Pickleball is a fantastic hobby for young players for the same reasons it’s great for adults—the nature of the game is a strong equalizer which lowers the barrier to entry, both financially (for their parents) and from a skill-based perspective.
Many players have come to pickleball not only from other racquet sports but from non-sporting backgrounds entirely, which makes it ideal for kids who don’t consider themselves particularly athletic. Bring the game to a school gym or community center, and time and again, we’ve seen young players take to the sport like it’s second nature.
As noted by Beverly Youngren of the Carlsbad Pickleball group, “While older competitors are often former tennis players looking for a sport that’s easier on the knees, young players often go the other way. They become confident at pickleball and move on to tennis.
“You can see the glimmer in their eyes, and they say, ‘I can do this.’ ”
Carlsbad Pickleball hosted their first tournament for youth in December 2016.
“We had other youths that wanted to play, but I had to cut it off because there [aren’t] enough courts.”
At PickleballCentral we’ve seen this trend continue to grow as clubs open up enrollment to kids and start classes or leagues specifically for them. Even manufacturers have started to take note, with some businesses like Paddletek creating paddles specifically for younger players (see the Ranger).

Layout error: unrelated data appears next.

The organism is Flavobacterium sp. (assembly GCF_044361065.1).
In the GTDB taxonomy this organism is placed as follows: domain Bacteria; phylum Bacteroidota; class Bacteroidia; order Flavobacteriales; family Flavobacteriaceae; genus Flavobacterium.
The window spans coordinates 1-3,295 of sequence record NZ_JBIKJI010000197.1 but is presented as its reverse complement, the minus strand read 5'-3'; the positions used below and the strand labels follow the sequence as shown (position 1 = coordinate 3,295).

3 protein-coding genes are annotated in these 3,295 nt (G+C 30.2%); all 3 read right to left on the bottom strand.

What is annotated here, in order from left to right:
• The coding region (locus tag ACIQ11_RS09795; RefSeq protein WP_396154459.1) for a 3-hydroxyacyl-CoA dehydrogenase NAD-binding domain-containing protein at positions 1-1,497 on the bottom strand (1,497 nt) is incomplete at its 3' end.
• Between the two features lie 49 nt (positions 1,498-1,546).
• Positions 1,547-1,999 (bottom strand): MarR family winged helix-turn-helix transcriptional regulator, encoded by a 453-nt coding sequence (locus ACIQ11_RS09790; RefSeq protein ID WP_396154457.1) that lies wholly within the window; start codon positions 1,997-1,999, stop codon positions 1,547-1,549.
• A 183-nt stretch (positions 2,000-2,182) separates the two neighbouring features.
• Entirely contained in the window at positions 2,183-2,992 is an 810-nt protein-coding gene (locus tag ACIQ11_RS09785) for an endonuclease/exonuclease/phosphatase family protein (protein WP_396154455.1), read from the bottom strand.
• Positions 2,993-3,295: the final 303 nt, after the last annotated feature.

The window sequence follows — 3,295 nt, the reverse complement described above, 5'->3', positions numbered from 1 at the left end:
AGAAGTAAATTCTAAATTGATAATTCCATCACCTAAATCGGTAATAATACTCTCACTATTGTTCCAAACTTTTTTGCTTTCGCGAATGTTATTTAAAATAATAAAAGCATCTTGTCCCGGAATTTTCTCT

We’re always happy to see players of any age take up pickleball, but it’s especially exciting to know the next generation will be bringing some fresh talent to the courts.
Younger players have already been engaging in more competitive events as well. One particularly fun example is that of 12-year-old Jack Munro, who won gold with 69-year-old JoAnne Russell in the 2017 US Open Mixed Doubles.
They were respectively the youngest and oldest competitors in the 19-49 group!
The USAPA launched a Juniors Division in 2016 which was kicked off at the USAPA Nationals VIII Tournament where the kids got a chance to play with pros. You can find additional resources and information on the USAPA site specifically for junior players or those interested in promoting the game to a younger demographic.
Check out some of the amazing play from these up-and-comers at the Nationals VIII Tournament:
From both official tournaments to local initiatives, we know pickleball can only benefit from more youth involvement.
If you haven’t seen them yet, be sure to check out our articles on the Yavapai Detention Center and Ontario Pickleball Club. Both of these groups are great examples of local pickleball associations that have taken the initiative to provide healthy outlets to kids in their community.
We’re glad that existing pickleball communities are welcoming young players with open arms. Do you know of any youth programs or leagues started up in your community? If so, let us know in the comments!